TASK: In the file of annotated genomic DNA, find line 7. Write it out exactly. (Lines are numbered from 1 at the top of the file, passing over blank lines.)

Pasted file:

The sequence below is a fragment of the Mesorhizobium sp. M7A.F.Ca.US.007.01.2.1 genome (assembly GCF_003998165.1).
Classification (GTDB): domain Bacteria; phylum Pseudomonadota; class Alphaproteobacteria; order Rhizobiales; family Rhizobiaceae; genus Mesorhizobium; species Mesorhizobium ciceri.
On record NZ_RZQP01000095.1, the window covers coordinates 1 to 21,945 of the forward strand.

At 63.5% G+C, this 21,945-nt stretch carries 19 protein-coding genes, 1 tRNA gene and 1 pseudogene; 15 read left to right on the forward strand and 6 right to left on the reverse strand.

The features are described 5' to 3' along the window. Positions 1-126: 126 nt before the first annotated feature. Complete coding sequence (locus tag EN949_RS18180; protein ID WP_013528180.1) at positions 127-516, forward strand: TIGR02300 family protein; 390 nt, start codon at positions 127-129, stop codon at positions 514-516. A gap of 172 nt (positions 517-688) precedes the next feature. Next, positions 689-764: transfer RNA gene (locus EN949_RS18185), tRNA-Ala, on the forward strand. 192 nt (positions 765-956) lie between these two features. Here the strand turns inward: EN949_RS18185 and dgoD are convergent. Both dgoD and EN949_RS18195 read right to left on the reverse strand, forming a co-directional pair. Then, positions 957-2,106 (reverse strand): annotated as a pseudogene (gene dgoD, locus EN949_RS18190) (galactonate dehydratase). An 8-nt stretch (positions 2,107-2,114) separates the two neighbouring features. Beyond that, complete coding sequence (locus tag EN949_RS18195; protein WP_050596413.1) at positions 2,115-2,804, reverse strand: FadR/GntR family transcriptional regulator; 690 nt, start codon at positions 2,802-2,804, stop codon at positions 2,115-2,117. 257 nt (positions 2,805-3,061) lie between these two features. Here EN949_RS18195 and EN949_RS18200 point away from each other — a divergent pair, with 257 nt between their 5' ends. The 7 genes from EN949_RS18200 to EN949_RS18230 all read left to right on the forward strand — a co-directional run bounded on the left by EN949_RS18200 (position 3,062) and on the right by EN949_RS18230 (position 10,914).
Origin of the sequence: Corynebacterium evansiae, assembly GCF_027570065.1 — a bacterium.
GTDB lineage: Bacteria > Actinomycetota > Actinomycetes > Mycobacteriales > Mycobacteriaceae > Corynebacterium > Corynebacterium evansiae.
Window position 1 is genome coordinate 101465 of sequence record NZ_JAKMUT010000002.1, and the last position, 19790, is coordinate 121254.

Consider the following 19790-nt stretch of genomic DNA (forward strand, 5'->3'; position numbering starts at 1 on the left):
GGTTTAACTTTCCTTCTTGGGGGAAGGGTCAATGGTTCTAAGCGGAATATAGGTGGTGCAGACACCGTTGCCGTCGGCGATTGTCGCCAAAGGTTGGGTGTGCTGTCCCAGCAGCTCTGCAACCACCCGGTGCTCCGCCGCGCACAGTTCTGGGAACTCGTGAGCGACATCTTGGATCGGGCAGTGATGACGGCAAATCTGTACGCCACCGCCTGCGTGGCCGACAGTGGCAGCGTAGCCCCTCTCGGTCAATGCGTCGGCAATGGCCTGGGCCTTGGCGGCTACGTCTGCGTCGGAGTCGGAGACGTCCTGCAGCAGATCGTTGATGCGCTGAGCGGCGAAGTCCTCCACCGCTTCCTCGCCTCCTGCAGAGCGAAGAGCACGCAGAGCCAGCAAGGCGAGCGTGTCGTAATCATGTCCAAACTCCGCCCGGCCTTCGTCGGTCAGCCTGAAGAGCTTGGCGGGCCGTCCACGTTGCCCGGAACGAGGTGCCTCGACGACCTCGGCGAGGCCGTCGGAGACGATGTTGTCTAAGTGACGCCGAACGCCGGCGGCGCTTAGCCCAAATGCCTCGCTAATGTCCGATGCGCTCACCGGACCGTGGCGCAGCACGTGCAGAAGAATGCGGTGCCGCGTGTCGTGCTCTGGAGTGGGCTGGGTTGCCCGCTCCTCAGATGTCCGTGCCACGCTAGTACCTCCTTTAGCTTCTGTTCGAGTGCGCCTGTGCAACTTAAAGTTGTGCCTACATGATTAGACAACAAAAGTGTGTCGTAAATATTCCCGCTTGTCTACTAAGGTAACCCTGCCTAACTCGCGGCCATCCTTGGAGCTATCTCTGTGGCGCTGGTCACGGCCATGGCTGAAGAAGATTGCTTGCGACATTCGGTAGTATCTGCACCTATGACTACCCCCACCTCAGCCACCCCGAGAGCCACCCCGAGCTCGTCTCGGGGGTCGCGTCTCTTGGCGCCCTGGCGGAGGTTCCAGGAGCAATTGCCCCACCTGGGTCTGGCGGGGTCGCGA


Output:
GTDB lineage: Bacteria > Actinomycetota > Actinomycetes > Mycobacteriales > Mycobacteriaceae > Corynebacterium > Corynebacterium evansiae.